How Early and Involved Should a Spouse be in a Job Move?

There is an old joke when one is married: “You are only as happy as the least-happy member of the household.” There isn’t anything much that’s truer than that, in this world. Career moves, along with a possible geographical dislocation, significantly affects everyone in your family. The impacts can be enormous, both positively and negatively.

First, never make any assumptions about what your spouse or children will say about a possible job move or relocation. Far too many times, I’ve tragically heard the phrase, “They’re all on board.” Whenever I hear this, the first thing I say is, “Please be more specific. What did each person say, and when did this discussion occur?” Sounds easy, but you’d be surprised at how quick quality professionals get caught up in an exciting new hiring process without doing their “ ‘family’ due diligence.”

My suggestion is to start the conversation early and without a pretext. What I mean by this is that you don’t begin the discussion with, “I’m really excited about this opportunity in Dallas,” and then proceed to ask what each family member’s thoughts are. The issue here is that family members don’t want to ‘rain on your parade.’ Often a spouse or the children will think, “We’ll cross that bridge when we get to it. It is not serious yet, so there is no need to truly voice my opinion.” It is simply human nature. Take the road of least resistance. With your opening line of being excited about Dallas, this could turn into an argument, with feelings being hurt. Imagine if quality professionals thought about a launch that way? Just like APQP, you need to have the discussion of the positive and negative ramifications as if it just happened from the actual packing of boxes to finding a new home.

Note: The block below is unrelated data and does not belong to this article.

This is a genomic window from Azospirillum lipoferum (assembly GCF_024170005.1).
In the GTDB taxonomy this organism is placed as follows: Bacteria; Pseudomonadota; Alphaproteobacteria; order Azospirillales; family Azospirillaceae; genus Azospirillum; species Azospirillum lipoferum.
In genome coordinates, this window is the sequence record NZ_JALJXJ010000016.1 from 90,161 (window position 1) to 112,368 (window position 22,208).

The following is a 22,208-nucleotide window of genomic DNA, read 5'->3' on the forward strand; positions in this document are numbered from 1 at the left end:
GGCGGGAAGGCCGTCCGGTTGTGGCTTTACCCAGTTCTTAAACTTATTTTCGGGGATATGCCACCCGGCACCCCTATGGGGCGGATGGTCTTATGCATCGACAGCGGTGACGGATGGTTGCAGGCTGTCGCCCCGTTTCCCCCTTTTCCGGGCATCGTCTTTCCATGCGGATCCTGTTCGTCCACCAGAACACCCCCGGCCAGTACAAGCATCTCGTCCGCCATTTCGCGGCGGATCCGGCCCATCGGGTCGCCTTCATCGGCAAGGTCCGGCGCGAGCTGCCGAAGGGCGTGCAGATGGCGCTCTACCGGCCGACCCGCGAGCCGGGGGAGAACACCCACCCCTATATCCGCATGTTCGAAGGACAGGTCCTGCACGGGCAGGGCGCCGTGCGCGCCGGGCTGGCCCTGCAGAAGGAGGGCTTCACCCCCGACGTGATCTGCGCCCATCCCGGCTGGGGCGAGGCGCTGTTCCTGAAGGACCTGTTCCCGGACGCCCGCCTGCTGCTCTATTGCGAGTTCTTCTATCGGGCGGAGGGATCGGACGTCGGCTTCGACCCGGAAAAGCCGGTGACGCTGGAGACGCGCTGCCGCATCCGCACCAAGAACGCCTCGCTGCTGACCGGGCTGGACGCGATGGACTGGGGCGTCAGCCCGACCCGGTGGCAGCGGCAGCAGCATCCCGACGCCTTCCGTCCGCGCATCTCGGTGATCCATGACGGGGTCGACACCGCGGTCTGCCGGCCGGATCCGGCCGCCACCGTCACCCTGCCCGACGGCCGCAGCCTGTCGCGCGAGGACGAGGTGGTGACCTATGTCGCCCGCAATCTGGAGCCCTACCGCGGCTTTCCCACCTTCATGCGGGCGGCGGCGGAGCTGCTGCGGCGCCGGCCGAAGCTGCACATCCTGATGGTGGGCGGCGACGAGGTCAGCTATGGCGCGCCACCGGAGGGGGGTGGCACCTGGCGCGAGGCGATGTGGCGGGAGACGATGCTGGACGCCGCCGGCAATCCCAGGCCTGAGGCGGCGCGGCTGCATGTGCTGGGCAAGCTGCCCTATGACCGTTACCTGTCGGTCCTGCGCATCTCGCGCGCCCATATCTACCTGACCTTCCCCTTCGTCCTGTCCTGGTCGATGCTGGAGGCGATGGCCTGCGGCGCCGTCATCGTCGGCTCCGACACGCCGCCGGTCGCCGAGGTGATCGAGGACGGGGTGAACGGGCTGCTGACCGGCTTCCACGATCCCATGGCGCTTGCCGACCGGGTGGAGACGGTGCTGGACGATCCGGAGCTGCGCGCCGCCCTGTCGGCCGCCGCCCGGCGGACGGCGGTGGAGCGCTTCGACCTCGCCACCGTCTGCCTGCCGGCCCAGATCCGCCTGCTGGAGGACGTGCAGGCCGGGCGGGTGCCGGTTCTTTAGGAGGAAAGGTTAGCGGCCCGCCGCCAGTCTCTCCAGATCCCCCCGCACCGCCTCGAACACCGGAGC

The thought and discussion process must be open and thorough. All you need to say during the first meeting is, “A recruiter called me with some interesting options in warmer climates. I wanted to get your input on this very real possibility.” The most important aspect is to listen and repeat back, to show your understanding. For example, a spouse might object about leaving friends behind. Your response should be limited to just this in the first meeting, “If I understand you correctly, you are worried about moving to Dallas because you will leave all your friends here? I can understand that. That is an important consideration.” Once you get all your feedback, set up a family meeting for the next day (don’t wait longer than this since it will diminish the importance and immediacy of the issue) to discuss your side. Let everyone (including yourself) sleep on it.
In the above example, on first blush, your spouse REALLY said, “Anywhere on this green earth that I move, I will leave my friends behind. I’m not going.” After a night of sleep, the real answer might be, “I’ll miss my friends, but I won’t miss the snow falling. And, besides, it’s only a three-hour flight.”

As a recruiter, there is no right or wrong answer. Everyone has to be clearly and completely on board. Life is too short and enjoyable. I want all of you to make the right moves and be proud of yourself at how well you handled those moves. Not only will there be a better career outcome, but also you will receive respect and admiration from your family. If a ‘Yes’ decision has been made, make sure to do, what is called, a Summary Close, as in this example: “So, if I understand all of you correctly, and this opportunity in Dallas comes out as a winner, we are, as a family, ready to pack our bags and move to Dallas. Is everyone in agreement?”

While you’re saying this, just think ‘APQP . . . APQP . . . APQP’, and the end result will be just the way you and I planned it! You see, I’ve learned something from all of you, too.